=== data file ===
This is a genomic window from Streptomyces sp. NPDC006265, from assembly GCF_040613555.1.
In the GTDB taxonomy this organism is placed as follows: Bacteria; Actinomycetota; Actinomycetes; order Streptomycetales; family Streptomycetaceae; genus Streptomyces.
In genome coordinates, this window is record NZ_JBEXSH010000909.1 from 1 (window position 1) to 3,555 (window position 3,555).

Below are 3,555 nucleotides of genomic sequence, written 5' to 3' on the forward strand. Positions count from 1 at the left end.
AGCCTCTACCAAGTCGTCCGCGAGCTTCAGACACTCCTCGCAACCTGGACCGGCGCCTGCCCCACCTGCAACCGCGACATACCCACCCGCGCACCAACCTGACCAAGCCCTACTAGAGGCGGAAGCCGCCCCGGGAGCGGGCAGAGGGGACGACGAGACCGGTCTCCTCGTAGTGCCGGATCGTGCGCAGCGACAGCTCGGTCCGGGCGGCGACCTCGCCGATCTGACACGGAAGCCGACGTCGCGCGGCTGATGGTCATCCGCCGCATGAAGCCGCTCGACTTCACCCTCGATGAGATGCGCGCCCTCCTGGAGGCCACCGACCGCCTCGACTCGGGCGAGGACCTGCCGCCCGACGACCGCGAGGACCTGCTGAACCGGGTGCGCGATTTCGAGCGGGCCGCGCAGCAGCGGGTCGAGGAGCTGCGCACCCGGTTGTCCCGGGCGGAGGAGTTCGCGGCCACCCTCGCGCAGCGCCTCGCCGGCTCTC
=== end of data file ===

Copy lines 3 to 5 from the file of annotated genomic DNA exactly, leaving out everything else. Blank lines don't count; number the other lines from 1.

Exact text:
In genome coordinates, this window is record NZ_JBEXSH010000909.1 from 1 (window position 1) to 3,555 (window position 3,555).

Below are 3,555 nucleotides of genomic sequence, written 5' to 3' on the forward strand. Positions count from 1 at the left end.
AGCCTCTACCAAGTCGTCCGCGAGCTTCAGACACTCCTCGCAACCTGGACCGGCGCCTGCCCCACCTGCAACCGCGACATACCCACCCGCGCACCAACCTGACCAAGCCCTACTAGAGGCGGAAGCCGCCCCGGGAGCGGGCAGAGGGGACGACGAGACCGGTCTCCTCGTAGTGCCGGATCGTGCGCAGCGACAGCTCGGTCCGGGCGGCGACCTCGCCGATCTGACACGGAAGCCGACGTCGCGCGGCTGATGGTCATCCGCCGCATGAAGCCGCTCGACTTCACCCTCGATGAGATGCGCGCCCTCCTGGAGGCCACCGACCGCCTCGACTCGGGCGAGGACCTGCCGCCCGACGACCGCGAGGACCTGCTGAACCGGGTGCGCGATTTCGAGCGGGCCGCGCAGCAGCGGGTCGAGGAGCTGCGCACCCGGTTGTCCCGGGCGGAGGAGTTCGCGGCCACCCTCGCGCAGCGCCTCGCCGGCTCTC